Discover more from Lunar Awards
The Emergence of Transhumanism
Virtual reality and AI bear witness to the next phase of human evolution.
On April 28, 2003, Linden Lab announced the public beta of Second Life , the software company’s virtual society, which replicated the real world as an online world with a full-blown digital economy. The exchange of real money for virtual currency fascinated financial experts, and the continued adoption of broadband access motivated large masses of users to live alternate, albeit synthetic lives on the internet. Visions previously birthed from the imaginations of science fiction authors materialized in front of a ready and willing audience.
"To date, thousands of people have been early pioneers in Second Life, building the foundations of a vibrant online society that has the complexity and texture of the real world," said Philip Rosedale, CEO and founder of Linden Lab. "... the in-world economy is booming — residents have bought and sold everything from designer fashions to sophisticated weapons in over 30,000 transactions. We are eager to see how the world will evolve and flourish as we open Second Life to an even broader audience."
While the rise and fall of Second Life requires its own case study, it helped satisfy a burgeoning desire for robust virtual worlds. Conceptually, the combination of the software with the World Wide Web brought everyone one step closer to what the author William Gibson envisioned in his novel Neuromancer. The book is credited with launching the cyberpunk movement, the term “Cyberspace” as well as a virtual reality where users “jack in” and navigate a 3D space representing both data and simulations.
Second Life followed on the heels of some of the first MMORPGs, Meridian 59, EverQuest and Ultima Online, which proved in the very least that the real world would soon compete with the virtual world for people’s time and resources. At its peak, games like World of Warcraft (WoW), sucked in players with the gravitational pull of a black hole, giving rise to the term “WoW widows”, women with life partners who may as well be dead due to their gaming addiction. Interacting with living, breathing humans could no longer compete with these vast fantastic game worlds.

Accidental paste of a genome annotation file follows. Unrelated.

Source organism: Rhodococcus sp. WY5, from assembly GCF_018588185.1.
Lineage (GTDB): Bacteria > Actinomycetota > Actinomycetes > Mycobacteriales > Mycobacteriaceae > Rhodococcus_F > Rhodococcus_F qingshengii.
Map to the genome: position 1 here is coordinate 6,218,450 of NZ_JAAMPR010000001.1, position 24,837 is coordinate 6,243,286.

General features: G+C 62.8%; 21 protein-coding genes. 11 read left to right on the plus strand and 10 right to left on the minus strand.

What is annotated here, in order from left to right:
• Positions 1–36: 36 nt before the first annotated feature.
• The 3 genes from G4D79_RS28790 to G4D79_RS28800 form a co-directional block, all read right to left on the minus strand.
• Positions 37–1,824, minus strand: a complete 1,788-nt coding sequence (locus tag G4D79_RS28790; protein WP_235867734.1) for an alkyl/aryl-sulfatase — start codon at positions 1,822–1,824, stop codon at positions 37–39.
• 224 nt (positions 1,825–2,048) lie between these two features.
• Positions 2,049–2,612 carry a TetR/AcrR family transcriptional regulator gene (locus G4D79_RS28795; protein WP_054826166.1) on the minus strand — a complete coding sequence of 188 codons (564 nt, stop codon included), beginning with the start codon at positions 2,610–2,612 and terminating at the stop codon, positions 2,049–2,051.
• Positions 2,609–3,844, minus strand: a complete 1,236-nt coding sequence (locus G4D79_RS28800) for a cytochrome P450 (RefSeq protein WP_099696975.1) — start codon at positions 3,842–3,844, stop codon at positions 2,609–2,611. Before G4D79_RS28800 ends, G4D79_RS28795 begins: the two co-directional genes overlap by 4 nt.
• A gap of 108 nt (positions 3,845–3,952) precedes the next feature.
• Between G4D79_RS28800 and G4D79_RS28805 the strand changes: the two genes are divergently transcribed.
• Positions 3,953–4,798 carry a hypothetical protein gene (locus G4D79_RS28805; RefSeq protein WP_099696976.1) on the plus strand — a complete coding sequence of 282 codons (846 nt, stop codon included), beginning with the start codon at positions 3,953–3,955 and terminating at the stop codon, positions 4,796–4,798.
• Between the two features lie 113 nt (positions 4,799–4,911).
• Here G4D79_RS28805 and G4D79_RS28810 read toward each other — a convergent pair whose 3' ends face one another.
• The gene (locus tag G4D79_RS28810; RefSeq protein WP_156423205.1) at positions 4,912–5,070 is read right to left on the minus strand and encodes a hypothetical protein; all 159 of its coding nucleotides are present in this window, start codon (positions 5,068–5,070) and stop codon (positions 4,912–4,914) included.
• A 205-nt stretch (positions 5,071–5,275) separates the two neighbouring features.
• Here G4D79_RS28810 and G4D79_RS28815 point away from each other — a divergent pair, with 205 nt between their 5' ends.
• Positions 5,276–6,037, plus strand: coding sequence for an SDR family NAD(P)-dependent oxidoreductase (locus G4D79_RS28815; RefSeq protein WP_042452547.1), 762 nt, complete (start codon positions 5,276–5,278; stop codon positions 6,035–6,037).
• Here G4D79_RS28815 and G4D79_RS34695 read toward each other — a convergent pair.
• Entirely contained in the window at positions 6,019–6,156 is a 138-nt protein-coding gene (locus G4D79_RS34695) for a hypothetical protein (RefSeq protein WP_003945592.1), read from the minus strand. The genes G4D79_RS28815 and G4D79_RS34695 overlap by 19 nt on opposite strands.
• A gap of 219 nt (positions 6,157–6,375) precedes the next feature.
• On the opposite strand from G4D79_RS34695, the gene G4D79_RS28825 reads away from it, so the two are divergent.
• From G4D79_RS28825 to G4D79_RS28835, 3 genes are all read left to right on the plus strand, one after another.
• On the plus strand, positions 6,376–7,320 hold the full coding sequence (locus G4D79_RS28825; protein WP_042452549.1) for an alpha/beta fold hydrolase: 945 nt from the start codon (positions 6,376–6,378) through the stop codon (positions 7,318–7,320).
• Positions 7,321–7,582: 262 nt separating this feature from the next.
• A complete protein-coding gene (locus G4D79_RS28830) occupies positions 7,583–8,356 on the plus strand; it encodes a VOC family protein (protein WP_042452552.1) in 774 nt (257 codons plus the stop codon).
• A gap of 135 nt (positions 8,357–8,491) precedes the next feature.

In South Korea (which often takes the top spot for the fastest broadband network and most wired culture), cybercafes became a mainstay of the landscape. Young men, disenfranchised with the harsh demands of traditional responsibility and the working world, spent unhealthy amounts of time drawn into online fantasies. One of the first publicized instances of the dangers came out of Taegu, South Korea. Lee Seung Seop dropped dead playing World of Warcraft for 50 hours straight. 
“He was so concentrated on his game that he forgot to eat and sleep. He died of heart failure brought on by exhaustion and dehydration,” said Park Young Woo, a psychiatrist at Taegu Fatima Hospital, where Lee died.
Years later, stories like Lee’s are commonplace, with parents neglecting children, lifelong relationships ending, and teenagers being sucked into a fabricated universe of social media influencers, fake friendships, catfish scenarios and bullying. Even so, the current generation of children will never know a time when a large portion of their lives isn’t spent online, playing video games, watching videos, chatting with friends and relatives and even taking classes. The focus and direction are not shifting, and companies are investing billions betting on our real lives becoming entangled with and indistinguishable from our virtual lives.
The Big Metaverse Bet
Virtual reality, an evolution of that seamless engagement, promised since its inception to remove several of the barriers to a true immersive online experience. Distractions would fall by the wayside as technology allowed for a full 365-degree view, usually requiring a headset. Haptic (tactile) suits offered a chance to experience a wide range of haptics mimicking full body sensations by varying amplitude, frequency, and amperage, delivered via electrodes.